Focus about a third of the way into the scene, then take a test shot. Zoom in on your LCD and check for sharpness in both the foreground and the background. If portions of the shot aren’t sharp, try narrowing the aperture or tweaking the point of focus. Eventually, you should get your desired effect, though if you’re struggling, you can always try using a focus-stacking technique where you capture multiple images and blend them together in Photoshop.

7. Use landscape composition techniques

Composition – that is, the arrangement of different elements in your images – is an essential part of good landscape photography. And while it’s possible to improve a composition through cropping, you should always aim to get it right when out in the field.

So how do you capture great compositions? Start by training yourself to use various techniques, such as the rule of thirds, leading lines, and symmetry. Learn the techniques, then experiment with applying them in real-time. As you practice, you’ll become better and better at honing your compositions, and the process will eventually become second nature.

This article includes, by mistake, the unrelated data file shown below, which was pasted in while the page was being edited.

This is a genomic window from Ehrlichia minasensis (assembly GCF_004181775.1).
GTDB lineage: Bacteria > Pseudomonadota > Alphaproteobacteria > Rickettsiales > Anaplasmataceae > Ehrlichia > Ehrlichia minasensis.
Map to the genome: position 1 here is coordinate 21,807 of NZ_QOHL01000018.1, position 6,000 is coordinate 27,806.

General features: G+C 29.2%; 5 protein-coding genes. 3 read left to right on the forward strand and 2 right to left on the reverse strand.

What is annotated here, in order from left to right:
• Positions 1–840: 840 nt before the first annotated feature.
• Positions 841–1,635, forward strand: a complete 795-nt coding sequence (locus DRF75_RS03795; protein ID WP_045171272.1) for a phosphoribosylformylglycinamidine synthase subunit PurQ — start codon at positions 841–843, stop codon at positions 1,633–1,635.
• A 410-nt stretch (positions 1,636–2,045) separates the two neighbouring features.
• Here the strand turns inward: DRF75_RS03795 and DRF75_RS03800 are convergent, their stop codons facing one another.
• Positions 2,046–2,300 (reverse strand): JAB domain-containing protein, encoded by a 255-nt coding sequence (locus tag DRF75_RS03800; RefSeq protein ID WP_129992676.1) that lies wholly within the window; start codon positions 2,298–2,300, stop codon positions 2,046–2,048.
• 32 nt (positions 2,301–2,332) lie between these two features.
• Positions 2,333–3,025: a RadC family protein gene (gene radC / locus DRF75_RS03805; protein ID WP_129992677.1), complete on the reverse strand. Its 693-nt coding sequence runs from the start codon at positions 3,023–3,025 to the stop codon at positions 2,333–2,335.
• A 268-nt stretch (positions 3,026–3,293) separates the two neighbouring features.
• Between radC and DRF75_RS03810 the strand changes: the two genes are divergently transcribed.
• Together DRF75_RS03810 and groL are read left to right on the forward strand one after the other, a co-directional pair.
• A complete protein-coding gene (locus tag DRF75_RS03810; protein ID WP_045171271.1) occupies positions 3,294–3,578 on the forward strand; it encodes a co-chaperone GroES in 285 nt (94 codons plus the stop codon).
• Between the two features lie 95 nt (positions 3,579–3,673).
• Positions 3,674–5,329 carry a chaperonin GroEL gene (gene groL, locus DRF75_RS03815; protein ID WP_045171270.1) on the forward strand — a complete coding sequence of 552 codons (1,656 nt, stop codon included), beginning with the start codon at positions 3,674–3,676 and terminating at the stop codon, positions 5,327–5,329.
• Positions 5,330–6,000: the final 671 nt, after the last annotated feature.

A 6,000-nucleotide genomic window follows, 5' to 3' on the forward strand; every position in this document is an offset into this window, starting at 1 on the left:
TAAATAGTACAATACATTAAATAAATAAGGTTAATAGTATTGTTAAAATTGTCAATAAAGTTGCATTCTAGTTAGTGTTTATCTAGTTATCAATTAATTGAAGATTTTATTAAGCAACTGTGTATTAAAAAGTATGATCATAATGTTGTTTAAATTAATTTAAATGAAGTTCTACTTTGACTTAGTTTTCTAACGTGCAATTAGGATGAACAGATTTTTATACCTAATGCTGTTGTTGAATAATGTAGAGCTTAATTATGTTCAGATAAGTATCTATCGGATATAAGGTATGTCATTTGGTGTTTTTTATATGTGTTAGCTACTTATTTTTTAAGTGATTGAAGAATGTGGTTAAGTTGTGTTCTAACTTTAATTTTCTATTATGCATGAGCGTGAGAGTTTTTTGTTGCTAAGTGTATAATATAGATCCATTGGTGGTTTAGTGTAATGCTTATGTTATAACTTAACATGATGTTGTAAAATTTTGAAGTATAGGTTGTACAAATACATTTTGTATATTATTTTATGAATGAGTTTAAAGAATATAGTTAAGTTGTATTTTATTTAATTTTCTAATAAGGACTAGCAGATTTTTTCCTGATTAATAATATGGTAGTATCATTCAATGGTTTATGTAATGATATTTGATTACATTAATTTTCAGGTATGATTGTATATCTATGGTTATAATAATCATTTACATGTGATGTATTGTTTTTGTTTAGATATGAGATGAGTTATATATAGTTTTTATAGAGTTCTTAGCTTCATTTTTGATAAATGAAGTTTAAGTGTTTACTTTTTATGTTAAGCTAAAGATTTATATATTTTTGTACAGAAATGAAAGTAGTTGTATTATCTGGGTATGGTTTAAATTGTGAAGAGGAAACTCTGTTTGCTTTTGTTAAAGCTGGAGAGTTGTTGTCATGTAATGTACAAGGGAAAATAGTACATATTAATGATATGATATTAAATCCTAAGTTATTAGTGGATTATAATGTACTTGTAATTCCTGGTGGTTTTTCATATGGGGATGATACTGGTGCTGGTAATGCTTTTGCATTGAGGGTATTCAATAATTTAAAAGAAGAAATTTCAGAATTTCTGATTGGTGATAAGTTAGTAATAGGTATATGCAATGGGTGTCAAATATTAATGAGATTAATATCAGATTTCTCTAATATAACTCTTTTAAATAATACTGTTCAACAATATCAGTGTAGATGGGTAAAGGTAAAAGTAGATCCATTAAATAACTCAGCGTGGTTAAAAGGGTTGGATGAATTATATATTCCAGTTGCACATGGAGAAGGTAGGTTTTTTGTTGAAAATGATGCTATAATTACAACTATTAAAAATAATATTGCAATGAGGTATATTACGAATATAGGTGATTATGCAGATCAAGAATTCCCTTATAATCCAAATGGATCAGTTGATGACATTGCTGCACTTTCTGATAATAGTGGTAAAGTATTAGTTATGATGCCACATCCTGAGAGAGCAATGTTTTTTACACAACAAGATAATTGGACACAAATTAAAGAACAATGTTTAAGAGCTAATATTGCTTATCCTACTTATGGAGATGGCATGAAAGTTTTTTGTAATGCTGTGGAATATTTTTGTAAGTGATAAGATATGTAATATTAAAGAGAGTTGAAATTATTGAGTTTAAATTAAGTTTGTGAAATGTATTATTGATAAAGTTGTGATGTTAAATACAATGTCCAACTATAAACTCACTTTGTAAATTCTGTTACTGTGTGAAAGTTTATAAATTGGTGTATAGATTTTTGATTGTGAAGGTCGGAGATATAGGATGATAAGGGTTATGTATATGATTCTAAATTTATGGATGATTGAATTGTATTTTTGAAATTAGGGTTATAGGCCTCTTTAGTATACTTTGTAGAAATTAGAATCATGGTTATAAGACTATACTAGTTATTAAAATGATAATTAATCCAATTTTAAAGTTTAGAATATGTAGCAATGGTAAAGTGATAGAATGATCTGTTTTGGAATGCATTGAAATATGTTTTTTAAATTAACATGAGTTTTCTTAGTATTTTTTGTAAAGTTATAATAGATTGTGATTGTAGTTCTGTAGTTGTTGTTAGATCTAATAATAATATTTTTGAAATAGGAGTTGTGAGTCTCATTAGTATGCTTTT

8. Don’t forget to bring filters

Every landscape photographer should carry two types of filters:

Neutral density (ND) filters and polarizers. Often, you’ll find yourself needing to manipulate the available light, and that’s what these filters do best.

For example, if you’re taking photos that include water, you may wish to avoid reflections from the sun. A polarizer will minimize the reflections and consequently enhance the colors (i.e., the greens and blues of the water). It’s important to remember, however, that polarizing filters often have a limited effect if you’re facing into the scene or turned so the sun is at your back. For the most dramatic results, position yourself between 45° and 90° in relation to the sun.

Another big challenge in landscape photography? Getting an exposure that shows movement in clouds and water – even when the light is bright. A neutral density filter will block out the light so you can extend your shutter speed without overexposing your files.

Note that you should choose your filters carefully. There are a lot of cheap polarizing filters and ND filters available on Amazon and eBay, but they rarely work well and will instead decrease image quality. A good set of filters is expensive, but it’s definitely worth the investment.

9. Use the histogram

A histogram is a simple graph that displays the different tones in a file. The left side of the graph corresponds to dark tones, while the right side of the graph represents bright tones.

Most modern cameras allow you to access the image histogram moments after you’ve pressed the shutter button (and some cameras even let you see a histogram preview in advance!). So after (or before) you take each image, give the histogram a look. If the majority of the graph is shifted to one side, it’s an indication that the photo is too light or dark (i.e., overexposed or underexposed).